Use a projector with Sonos Play bar and Surround

Sonos 5.1 Projector.001

When I first learned about the Sonos Playbar and its ability to connect with other speakers to create a surround sound system I was pretty excited.  I discovered however that the only means of input for sound to the Playbar was via an optical cable.  That means that the Playbar can only be connected to a more modern TV, not older TV’s and Projectors that typically don’t have this type of output.  Or does it…?

I did a little research, forum reading and called Sonos support and found out that others were having luck with HDMI switches.  This is how it works and you may need to glance up at the diagram as I explain.  Since the projector I have doesn’t have optical out, I would need a device that could supply a video signal to the projector and audio signal to the Playbar (optical) and the signals need to travel on separate wires.  So the J-Tech switch has just that ability.  It allows up to 5 HDMI sources to be connected which was more than enough for my needs.  From there it takes the incoming signal and pulls the audio off and sends it back out with the optical output.   You can choose “pass-thru”, “stereo” or “5.1” mode with the optical output.  Additionally the original HDMI input gets channeled to the HDMI out (with audio) to the projector.  Now you have satisfied the Playbar’s needs and supplied video to the projector.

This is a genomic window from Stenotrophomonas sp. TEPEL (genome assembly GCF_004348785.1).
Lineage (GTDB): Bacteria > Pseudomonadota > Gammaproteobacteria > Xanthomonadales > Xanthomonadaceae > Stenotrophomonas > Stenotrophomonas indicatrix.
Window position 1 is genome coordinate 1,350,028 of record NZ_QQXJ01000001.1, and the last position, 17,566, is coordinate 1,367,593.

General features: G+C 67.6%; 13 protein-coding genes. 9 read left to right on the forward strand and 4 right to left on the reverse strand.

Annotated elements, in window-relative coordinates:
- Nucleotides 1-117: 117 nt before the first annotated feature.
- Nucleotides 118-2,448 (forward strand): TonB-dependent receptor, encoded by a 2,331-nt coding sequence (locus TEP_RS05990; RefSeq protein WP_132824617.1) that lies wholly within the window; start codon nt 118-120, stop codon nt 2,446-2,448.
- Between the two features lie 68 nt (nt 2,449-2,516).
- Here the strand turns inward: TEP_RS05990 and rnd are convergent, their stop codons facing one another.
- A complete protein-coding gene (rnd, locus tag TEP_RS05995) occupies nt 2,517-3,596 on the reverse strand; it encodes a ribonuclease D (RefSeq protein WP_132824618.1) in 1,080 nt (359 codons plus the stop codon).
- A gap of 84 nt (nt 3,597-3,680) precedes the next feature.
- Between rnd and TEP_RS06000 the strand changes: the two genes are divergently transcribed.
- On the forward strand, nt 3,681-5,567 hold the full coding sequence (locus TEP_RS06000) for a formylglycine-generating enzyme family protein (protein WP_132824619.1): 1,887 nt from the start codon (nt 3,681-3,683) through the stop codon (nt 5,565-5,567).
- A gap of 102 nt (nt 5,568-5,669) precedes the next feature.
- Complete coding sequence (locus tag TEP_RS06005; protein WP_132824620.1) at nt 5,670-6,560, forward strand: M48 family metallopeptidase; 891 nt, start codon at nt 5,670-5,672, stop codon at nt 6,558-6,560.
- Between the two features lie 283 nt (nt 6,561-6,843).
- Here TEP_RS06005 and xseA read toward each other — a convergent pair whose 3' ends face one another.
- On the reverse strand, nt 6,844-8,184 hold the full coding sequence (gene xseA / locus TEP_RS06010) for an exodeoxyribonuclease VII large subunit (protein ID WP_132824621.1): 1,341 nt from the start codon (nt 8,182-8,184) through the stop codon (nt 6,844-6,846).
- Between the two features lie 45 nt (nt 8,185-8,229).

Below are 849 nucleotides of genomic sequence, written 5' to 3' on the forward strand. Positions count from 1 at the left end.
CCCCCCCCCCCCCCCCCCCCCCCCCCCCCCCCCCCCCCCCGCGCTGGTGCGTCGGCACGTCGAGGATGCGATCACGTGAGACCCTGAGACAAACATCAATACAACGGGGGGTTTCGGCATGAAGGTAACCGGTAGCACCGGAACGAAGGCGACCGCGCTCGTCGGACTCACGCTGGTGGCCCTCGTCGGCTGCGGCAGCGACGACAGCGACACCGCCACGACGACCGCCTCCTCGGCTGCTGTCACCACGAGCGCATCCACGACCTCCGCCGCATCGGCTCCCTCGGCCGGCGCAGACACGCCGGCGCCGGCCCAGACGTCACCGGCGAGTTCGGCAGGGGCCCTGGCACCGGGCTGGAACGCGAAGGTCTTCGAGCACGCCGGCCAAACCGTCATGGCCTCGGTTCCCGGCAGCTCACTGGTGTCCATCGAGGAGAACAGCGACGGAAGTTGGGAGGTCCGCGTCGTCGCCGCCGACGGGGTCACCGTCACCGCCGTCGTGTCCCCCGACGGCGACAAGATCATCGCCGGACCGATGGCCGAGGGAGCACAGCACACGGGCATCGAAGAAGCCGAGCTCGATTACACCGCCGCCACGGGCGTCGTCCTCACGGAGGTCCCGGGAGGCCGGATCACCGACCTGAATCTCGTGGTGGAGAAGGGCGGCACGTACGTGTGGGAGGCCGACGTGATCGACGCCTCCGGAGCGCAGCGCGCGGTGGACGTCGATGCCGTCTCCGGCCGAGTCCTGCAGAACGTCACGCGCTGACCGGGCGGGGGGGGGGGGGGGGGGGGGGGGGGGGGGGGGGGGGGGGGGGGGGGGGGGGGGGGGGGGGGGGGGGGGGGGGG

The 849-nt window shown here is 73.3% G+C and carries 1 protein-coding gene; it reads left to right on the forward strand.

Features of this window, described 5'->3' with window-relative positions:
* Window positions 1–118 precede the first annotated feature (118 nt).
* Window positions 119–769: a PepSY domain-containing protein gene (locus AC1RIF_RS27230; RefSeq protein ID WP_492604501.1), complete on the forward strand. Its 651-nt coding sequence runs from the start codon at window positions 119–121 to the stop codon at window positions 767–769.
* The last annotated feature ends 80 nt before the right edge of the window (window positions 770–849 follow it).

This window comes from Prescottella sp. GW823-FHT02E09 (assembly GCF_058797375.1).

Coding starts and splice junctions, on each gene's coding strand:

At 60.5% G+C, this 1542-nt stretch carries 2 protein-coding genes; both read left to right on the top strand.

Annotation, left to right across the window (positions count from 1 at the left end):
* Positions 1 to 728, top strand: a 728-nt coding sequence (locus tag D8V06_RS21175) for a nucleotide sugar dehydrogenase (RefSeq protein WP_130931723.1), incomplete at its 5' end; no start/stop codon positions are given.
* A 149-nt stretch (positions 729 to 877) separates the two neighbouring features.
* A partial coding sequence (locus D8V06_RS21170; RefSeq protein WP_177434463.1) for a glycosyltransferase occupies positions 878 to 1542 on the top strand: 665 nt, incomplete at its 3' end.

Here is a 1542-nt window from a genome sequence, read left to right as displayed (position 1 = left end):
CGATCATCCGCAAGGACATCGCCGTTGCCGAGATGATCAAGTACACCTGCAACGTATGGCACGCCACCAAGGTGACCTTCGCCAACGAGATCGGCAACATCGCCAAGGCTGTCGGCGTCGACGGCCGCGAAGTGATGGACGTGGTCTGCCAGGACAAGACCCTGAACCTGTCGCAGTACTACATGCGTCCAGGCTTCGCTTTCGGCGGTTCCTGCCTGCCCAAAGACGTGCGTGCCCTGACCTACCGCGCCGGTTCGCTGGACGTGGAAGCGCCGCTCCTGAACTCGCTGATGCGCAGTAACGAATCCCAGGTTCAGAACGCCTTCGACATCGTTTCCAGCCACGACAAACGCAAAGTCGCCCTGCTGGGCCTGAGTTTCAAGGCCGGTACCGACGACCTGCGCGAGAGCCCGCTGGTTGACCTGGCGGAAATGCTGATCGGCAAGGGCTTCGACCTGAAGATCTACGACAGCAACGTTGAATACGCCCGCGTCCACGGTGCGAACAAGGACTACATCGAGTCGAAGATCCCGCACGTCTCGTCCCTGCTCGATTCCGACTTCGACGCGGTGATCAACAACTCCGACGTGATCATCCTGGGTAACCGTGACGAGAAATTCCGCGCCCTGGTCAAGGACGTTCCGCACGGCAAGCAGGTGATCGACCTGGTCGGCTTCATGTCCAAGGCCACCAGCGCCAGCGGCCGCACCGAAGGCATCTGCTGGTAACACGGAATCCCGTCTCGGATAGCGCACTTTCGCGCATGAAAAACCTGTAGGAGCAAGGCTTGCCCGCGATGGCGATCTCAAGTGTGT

Possible issues could come up from this arrangement.  Some switches might impose a little “lag” or delay in audio which could be distracting while watching video.  Luckily my model did not cause any issues.

Good luck with your setup and feel free to comment or ask questions.

 

PANERA KIOSK ORDERING